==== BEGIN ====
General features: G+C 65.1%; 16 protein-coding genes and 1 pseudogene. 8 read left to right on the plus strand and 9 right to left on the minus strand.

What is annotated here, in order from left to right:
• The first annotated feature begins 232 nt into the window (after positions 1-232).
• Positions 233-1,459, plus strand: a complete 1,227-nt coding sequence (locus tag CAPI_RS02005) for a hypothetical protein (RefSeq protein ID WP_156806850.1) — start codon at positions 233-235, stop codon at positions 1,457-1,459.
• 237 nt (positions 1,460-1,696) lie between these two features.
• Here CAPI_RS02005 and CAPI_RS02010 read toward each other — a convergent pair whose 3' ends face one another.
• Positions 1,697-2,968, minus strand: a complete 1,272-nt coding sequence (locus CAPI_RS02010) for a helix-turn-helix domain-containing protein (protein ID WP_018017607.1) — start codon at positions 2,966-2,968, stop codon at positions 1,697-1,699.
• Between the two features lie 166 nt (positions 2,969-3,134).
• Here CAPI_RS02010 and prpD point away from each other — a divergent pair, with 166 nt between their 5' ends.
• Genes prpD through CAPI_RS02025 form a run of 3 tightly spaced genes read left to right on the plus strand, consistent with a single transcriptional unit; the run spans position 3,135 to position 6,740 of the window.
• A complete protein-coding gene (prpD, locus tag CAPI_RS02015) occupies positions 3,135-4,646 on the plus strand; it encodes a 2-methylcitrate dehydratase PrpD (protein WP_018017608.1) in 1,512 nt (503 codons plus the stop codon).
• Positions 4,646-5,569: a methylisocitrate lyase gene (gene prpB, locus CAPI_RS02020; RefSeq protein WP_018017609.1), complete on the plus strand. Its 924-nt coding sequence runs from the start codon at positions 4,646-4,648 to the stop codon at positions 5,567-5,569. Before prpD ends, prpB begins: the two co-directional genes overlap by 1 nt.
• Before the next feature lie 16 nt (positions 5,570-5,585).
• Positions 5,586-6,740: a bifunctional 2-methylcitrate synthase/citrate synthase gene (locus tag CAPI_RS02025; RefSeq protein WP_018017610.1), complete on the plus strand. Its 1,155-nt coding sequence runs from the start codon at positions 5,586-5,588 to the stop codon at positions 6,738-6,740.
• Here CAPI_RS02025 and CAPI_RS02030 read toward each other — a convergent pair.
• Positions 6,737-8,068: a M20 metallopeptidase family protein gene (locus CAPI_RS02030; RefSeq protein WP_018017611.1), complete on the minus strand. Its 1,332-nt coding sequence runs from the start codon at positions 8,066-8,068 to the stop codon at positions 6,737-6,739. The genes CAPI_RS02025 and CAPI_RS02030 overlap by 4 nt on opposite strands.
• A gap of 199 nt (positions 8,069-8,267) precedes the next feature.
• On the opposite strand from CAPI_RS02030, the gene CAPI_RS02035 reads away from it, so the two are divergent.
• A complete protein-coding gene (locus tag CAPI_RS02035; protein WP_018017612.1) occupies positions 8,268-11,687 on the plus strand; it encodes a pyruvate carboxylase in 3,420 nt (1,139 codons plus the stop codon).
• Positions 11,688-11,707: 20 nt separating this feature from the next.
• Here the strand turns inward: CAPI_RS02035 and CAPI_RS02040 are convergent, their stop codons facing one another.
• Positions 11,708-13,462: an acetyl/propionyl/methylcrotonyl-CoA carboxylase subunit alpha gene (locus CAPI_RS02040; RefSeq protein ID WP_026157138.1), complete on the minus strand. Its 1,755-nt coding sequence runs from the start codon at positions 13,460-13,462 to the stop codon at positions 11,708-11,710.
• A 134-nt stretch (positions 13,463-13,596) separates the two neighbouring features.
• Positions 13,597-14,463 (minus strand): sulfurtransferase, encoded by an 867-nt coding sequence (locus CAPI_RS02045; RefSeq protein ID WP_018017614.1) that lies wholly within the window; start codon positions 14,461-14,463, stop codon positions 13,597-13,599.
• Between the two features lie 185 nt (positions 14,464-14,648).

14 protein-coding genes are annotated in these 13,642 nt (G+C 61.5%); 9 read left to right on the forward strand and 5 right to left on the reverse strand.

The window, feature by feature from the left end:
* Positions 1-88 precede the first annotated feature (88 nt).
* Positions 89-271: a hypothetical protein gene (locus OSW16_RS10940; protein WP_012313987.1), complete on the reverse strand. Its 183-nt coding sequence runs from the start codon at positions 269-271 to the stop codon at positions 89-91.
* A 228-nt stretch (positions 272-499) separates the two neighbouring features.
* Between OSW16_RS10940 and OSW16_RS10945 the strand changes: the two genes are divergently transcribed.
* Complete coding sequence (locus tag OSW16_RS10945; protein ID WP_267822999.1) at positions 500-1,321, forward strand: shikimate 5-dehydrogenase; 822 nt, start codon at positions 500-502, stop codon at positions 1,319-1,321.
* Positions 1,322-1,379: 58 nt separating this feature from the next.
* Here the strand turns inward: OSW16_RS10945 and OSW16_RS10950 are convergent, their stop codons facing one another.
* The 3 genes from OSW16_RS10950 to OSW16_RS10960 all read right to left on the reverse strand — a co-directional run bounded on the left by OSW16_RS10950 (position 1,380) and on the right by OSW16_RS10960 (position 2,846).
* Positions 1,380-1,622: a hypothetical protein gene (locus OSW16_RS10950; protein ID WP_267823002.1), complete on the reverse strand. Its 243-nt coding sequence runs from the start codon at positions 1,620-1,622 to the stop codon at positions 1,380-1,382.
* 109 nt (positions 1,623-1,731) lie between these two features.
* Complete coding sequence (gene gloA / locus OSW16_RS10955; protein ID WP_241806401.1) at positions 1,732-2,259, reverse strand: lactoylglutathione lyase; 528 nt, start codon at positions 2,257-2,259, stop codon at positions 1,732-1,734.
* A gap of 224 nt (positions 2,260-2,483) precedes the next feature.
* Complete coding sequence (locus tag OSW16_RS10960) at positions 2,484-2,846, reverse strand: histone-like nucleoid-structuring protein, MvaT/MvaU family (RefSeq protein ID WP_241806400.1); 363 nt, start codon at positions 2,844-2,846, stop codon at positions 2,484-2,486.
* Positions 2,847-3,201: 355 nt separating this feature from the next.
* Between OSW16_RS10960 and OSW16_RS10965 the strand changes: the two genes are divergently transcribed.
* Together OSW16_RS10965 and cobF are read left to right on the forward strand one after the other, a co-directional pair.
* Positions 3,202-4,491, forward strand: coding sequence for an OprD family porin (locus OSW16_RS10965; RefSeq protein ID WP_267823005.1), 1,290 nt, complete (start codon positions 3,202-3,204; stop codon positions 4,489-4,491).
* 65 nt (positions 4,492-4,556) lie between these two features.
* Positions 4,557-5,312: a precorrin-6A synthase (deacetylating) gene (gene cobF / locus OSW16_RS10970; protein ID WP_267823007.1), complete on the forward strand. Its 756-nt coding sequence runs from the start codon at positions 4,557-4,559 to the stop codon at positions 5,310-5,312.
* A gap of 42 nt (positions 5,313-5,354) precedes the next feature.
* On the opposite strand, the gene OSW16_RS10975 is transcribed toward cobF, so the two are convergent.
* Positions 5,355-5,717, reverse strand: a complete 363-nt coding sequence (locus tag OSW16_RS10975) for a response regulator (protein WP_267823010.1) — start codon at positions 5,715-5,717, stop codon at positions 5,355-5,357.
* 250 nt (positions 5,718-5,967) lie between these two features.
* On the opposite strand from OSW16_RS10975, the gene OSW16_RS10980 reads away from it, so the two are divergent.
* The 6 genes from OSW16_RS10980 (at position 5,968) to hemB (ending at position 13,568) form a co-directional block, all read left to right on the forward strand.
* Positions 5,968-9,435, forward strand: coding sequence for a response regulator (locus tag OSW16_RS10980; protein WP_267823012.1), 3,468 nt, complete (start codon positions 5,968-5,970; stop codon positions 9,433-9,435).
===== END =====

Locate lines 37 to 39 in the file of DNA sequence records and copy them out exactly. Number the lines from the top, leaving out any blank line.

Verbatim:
* 109 nt (positions 1,623-1,731) lie between these two features.
* Complete coding sequence (gene gloA / locus OSW16_RS10955; protein ID WP_241806401.1) at positions 1,732-2,259, reverse strand: lactoylglutathione lyase; 528 nt, start codon at positions 2,257-2,259, stop codon at positions 1,732-1,734.
* A gap of 224 nt (positions 2,260-2,483) precedes the next feature.